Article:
Will 2013 be the year of the moral politician?

After plumbing the parliamentary depths in 2012, voters are crying out for leaders to show a moral compass. In this election year, it is time for Gillard, Abbott and co to display what they truly stand for.

After a year of broken promises and dishearteningly despondent debate, a few weeks back the chorus of cries to remove all personal vestiges from political discourse in 2013 rang as loud and as relentlessly as the New Year’s Eve fireworks.

In the afterglow of their clean slate, parliament mutually agreed upon a New Year’s resolution to do just that – to move beyond personal attacks – in a bid to bridge the divide between a parliament blinded by personal vitriol and opinion polls and an electorate tired of having tantrum-prone toddlers for elected leaders.

While it is an almost universally recognised truth that New Year’s resolutions are about as useful as flyscreens on a submarine, politicians and plebeians historically tend to utilise the January 1 duster to wipe off the chalkboard board graffiti of the year before.

And so the New Year’s resolution tap was turned on and down they came. Prime Minister Julia Gillard called for optimism and unity in the New Year. Malcolm Turnbull pushed for a focus on "the responsibility of dealing with the big issues of our time” rather than "the game of politics”. Even Bob Katter – no stranger to both the inner workings and inherent madness of the establishment – urged a better performance in the New Year after ranking 2012 as the worst in his memory.

The proof will be in the pudding. Can 2013 – this election year littered with deeply personal, moral issues – really be the year to show the voters that humanity still exists in parliament?

Last year’s mud-slinging was, ultimately, a charade. It was mud-slinging for the sake of mud-slinging, for the cheap thrill of the pungent smell of sodden dirt as it slips down the walls of parliament house.

Voters deserve better. As an electorate we want to know that our representatives are in touch with the concerns of everyday Australians. That they have a heartbeat and a moral compass.

Calculated as they may have been, Julia Gillard’s very public reaction to her father’s passing, as well as Tony Abbott’s various personal trials and triumphs – did contextualise the bureaucrat behind the blouses and the blue ties. They provided a peek behind the curtain of the usually stoic establishment, and may have unknowingly set a precedent for the year ahead.

The hunt is already on for the hot-button issues of ‘Election 2013’ with both sides of the divide pulling, polling and preening the electorate to within an inch of its sanity in order to uncover the matters that will sway people’s votes come polling day.

Economic management will of course feature, particularly in the wake of the government’s abandoned budget surplus and the opposition’s never-ending chorus of fiscal irresponsibility. The government has already unveiled what will likely be its two major election spends – the NDIS and the Gonski education reforms – and like its 2010 election linchpin, the NBN, they will be counting on the ‘grand scale’ of the projects, as well as the almost unheard of tangible, tactile benefits to the everyday lives of millions of Australians to sway votes.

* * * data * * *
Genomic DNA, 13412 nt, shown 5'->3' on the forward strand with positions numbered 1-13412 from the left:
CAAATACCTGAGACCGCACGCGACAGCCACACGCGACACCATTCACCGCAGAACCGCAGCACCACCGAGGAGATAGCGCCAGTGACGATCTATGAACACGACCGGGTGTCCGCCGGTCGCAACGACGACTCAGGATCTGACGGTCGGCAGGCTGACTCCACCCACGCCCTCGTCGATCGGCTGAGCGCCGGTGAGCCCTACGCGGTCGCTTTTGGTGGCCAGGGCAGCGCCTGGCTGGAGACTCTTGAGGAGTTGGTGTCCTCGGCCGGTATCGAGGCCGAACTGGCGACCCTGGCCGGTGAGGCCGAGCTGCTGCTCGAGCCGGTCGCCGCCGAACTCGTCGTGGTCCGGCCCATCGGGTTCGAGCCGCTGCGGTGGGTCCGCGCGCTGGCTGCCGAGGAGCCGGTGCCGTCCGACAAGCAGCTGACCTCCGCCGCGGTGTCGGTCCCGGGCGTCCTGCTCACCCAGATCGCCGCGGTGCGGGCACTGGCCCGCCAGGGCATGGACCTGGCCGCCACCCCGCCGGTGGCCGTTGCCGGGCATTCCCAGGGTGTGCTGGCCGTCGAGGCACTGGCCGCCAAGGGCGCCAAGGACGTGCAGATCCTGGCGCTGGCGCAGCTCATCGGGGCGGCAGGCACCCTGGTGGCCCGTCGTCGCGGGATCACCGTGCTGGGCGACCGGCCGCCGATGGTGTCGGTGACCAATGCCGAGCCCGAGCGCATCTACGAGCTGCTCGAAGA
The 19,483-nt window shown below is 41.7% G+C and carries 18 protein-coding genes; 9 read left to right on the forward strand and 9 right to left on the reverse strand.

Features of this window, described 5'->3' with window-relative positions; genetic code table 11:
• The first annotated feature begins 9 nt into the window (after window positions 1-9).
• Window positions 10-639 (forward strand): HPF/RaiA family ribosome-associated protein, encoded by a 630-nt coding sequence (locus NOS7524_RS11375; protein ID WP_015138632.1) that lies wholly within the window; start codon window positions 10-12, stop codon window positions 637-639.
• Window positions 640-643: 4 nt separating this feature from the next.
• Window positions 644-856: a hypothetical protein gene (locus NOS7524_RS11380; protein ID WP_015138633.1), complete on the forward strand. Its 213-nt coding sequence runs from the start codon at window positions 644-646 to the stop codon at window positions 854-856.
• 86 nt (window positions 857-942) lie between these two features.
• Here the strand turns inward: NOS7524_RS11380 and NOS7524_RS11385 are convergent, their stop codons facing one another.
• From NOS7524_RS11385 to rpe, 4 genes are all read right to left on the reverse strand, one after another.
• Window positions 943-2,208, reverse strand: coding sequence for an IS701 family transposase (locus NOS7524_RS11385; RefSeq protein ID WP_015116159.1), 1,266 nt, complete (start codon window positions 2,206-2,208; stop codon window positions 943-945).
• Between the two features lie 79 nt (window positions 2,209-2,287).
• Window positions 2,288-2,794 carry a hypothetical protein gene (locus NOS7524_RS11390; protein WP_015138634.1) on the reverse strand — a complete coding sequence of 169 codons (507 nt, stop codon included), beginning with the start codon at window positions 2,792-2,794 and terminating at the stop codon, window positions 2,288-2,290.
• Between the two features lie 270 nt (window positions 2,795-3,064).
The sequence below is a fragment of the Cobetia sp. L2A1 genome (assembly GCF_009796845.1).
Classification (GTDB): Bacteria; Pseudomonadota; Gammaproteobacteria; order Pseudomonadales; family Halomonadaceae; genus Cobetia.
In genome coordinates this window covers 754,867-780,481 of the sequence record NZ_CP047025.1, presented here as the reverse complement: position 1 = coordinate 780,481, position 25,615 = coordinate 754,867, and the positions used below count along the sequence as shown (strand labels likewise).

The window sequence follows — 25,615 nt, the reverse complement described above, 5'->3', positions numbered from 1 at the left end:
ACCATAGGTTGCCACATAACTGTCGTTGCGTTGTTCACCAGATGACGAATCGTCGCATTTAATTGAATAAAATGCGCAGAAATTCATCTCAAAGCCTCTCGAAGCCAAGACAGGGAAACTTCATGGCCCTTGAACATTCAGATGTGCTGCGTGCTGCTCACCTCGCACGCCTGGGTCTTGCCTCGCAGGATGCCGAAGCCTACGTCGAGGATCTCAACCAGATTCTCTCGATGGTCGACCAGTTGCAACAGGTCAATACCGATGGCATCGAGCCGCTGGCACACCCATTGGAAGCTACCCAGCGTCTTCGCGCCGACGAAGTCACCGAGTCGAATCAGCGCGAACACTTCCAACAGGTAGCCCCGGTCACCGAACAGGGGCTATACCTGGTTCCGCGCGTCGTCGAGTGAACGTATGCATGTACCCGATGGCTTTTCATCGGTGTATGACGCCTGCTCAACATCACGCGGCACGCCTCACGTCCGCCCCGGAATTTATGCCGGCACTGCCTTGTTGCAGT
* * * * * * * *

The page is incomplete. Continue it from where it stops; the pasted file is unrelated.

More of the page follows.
The coalition will say that sound economic management, not grand spending, is what Australia needs in these uncertain times.

But it’s the moral – and dare one suggest personal – issues which underpin these policies that will likely resonate; equality and the promise of a ‘fair go’ chief among them.

Australia’s appointment to the United Nations Security Council will offer the establishment a front row seat to the great, global moral issues of our time. Ongoing conflict in the Middle East, the vitriolic gun debate in the United States and the continuing rise of China will collectively call on politicians to form sophisticated, personal judgments from which to build their political platforms.

This says nothing of ongoing moral debates on home soil; the recurring back and forth over same-sex marriage, the impact of climate change and the Royal Commission into the sexual abuse of children, to name but three.

Voters can’t expect their leaders to take important moral stances in one court of public opinion and simultaneously act so contemptuously of each other.

After all, morale is not a commodity; it cannot be costed and rolled out. The vitriol of 2012 drove many voters to dismiss political debate and its establishment as irrelevant. The most effective way to counteract this is for Canberra to show it has a backbone. Not to shut out the personal elements of the political debate, but invite them in. Best of all, moral leadership costs nothing.

By injecting a personal touch directly into these debates, politicians on both sides will be afforded the chance to take the kind of moral leadership such issues not only demand, but which history recalls to be of equal importance to economic and political leadership.

It is a resolution all of us would welcome.

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